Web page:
When we see true Scriptural repentance there will be some godly fruit. We will see this in things such as a brokenness for one’s sin, a change of mind and perception on the things of God, a renunciation of self-righteousness or good works, and a practical obedience as God’s Word is revealed. These are not the only fruits but some of what will bear forth from a truly repentant believer. We see some of these fruits as evidence of true repentance in the life of the Apostle Paul, the Ethiopian, and others in the scriptures. Our Lord Jesus has told us that a “good tree will bear good fruit.”
Puritan author, Thomas Watson, said of true repentance, “Repentance is a spiritual medicine made up of six special ingredients; sight of sin, sorrow for sin, confession of sin, shame for sin, hatred for sin, and a turning from sin. Watson also says, “There is no rowing to paradise except on the stream of repenting tears.” Repentance, true Biblical Repentance, will bear some fruit of turning from sin, following Christ and continuing in repentance. Regeneration wrought by the Holy Spirit will cause a sinner to respond with repentance and faith. The “spokes” of the wheel all move at the same time under the power of God, “salvation of the righteous is of the Lord” Ps 37:9a.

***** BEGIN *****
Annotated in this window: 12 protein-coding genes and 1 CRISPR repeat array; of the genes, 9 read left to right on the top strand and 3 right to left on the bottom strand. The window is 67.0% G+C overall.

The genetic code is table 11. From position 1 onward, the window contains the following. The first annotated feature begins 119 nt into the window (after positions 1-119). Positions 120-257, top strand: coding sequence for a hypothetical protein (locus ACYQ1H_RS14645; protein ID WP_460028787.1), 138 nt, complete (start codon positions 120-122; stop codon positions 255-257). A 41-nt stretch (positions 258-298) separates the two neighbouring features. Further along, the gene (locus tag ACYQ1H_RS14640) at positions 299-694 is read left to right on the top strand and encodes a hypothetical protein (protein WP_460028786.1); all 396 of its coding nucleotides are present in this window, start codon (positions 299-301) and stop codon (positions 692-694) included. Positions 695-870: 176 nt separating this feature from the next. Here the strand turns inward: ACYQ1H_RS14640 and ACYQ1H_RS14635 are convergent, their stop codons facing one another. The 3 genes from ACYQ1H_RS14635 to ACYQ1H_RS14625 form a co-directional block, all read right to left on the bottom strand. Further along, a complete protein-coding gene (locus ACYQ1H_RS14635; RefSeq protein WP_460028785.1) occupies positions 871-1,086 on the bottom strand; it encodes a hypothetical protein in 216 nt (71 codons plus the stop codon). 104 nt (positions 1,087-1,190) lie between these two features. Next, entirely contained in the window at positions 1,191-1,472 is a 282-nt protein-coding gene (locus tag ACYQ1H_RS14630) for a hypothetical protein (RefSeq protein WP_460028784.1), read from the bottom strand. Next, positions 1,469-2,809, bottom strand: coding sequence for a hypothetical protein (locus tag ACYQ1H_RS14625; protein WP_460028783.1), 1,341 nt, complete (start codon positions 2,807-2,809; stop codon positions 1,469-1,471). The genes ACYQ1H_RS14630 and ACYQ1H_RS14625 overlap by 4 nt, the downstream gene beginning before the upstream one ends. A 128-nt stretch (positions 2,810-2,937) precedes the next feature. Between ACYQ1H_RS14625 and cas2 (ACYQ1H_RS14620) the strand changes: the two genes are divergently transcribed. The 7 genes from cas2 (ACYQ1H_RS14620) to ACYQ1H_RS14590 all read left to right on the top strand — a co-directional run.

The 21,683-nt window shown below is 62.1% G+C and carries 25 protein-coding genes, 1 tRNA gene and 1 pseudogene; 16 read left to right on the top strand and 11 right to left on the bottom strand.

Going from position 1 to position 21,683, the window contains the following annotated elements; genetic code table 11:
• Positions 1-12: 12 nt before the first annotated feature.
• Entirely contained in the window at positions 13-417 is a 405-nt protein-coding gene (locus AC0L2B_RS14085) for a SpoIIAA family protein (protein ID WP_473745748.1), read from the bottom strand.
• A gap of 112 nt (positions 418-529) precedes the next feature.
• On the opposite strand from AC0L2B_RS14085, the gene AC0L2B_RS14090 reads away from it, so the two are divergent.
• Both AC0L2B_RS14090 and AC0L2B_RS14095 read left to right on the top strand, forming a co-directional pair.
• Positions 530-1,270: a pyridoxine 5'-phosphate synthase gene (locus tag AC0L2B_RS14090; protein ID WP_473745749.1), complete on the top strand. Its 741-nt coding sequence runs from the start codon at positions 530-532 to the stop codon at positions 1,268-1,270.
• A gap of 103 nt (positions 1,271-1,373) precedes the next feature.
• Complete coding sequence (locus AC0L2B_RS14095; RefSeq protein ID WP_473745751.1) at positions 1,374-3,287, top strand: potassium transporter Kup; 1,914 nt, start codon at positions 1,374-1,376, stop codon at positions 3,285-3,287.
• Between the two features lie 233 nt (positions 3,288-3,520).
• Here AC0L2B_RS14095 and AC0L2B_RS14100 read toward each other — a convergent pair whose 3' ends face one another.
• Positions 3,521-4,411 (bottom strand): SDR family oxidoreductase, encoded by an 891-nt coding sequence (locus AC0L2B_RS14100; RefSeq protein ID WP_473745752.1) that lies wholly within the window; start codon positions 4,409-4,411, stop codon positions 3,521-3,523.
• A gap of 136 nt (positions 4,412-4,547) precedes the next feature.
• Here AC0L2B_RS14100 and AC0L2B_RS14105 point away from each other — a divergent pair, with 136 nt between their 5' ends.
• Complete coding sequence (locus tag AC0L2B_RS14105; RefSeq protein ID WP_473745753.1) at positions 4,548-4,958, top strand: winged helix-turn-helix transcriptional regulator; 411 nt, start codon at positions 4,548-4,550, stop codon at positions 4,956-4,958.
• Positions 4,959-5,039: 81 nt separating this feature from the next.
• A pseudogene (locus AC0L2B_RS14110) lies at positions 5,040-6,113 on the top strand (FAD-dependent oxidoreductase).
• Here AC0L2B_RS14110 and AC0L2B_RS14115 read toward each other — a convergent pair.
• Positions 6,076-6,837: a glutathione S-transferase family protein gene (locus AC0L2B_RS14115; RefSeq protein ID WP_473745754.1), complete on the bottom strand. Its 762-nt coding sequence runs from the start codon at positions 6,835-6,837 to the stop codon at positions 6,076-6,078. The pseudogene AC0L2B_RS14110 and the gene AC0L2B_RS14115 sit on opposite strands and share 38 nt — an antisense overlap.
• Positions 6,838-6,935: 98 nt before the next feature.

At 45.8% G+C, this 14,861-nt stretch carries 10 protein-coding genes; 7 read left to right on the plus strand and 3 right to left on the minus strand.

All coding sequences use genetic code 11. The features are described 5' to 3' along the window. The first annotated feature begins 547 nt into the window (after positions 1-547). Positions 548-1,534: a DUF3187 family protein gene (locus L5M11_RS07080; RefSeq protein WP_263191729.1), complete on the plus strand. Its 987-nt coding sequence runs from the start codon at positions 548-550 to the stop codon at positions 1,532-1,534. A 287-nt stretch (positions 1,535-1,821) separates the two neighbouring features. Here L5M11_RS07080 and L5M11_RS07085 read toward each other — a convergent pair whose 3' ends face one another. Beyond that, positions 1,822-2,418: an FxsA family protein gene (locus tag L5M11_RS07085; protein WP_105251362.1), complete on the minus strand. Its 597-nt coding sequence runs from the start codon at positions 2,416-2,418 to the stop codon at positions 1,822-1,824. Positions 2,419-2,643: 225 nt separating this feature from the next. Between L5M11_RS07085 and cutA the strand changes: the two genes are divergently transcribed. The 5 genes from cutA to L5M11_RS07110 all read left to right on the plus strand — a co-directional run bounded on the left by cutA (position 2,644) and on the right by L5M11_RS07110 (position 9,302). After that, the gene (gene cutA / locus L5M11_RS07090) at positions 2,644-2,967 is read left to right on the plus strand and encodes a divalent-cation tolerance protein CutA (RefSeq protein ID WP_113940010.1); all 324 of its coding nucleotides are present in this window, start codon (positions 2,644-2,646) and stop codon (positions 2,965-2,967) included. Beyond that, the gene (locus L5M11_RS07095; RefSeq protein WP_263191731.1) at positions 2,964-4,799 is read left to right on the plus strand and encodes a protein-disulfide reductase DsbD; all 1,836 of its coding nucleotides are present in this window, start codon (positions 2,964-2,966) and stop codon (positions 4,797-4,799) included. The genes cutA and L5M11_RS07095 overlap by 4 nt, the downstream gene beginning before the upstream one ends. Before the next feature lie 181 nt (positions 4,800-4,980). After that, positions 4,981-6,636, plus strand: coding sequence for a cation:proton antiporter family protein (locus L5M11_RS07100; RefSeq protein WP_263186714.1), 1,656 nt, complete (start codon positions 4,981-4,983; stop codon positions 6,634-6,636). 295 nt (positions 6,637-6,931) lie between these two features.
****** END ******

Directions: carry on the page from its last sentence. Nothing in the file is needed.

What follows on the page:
So what is one to do when God reveals one’s sin and need for forgiveness? “Repent and believe the gospel”. Man’s proper response when the Spirit of God removes the scales from one’s eyes is to turn from one’s sin and self and turn to Jesus Christ, trusting in His finished work of salvation as revealed to us in His Word. “…but now (God) commandeth all men every where to repent:” Act 17:30b.
Pastor Alan Davis
Woodland Baptist Church
August 13, 2012